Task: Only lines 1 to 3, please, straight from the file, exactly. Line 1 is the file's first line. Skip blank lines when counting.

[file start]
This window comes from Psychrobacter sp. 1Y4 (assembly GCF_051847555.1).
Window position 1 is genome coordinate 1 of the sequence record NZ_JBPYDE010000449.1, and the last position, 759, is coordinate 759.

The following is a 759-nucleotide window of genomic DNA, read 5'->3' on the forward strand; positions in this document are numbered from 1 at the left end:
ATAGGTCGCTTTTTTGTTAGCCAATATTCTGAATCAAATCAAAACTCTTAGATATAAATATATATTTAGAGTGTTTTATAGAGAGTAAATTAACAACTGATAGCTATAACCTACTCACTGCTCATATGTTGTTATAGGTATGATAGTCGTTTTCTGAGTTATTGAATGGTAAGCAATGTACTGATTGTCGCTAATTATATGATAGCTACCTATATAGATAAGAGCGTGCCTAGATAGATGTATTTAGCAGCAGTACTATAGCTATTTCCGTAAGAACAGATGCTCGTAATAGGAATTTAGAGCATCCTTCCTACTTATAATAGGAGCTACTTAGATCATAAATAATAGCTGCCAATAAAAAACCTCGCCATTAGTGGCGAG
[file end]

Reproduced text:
This window comes from Psychrobacter sp. 1Y4 (assembly GCF_051847555.1).
Window position 1 is genome coordinate 1 of the sequence record NZ_JBPYDE010000449.1, and the last position, 759, is coordinate 759.

The following is a 759-nucleotide window of genomic DNA, read 5'->3' on the forward strand; positions in this document are numbered from 1 at the left end: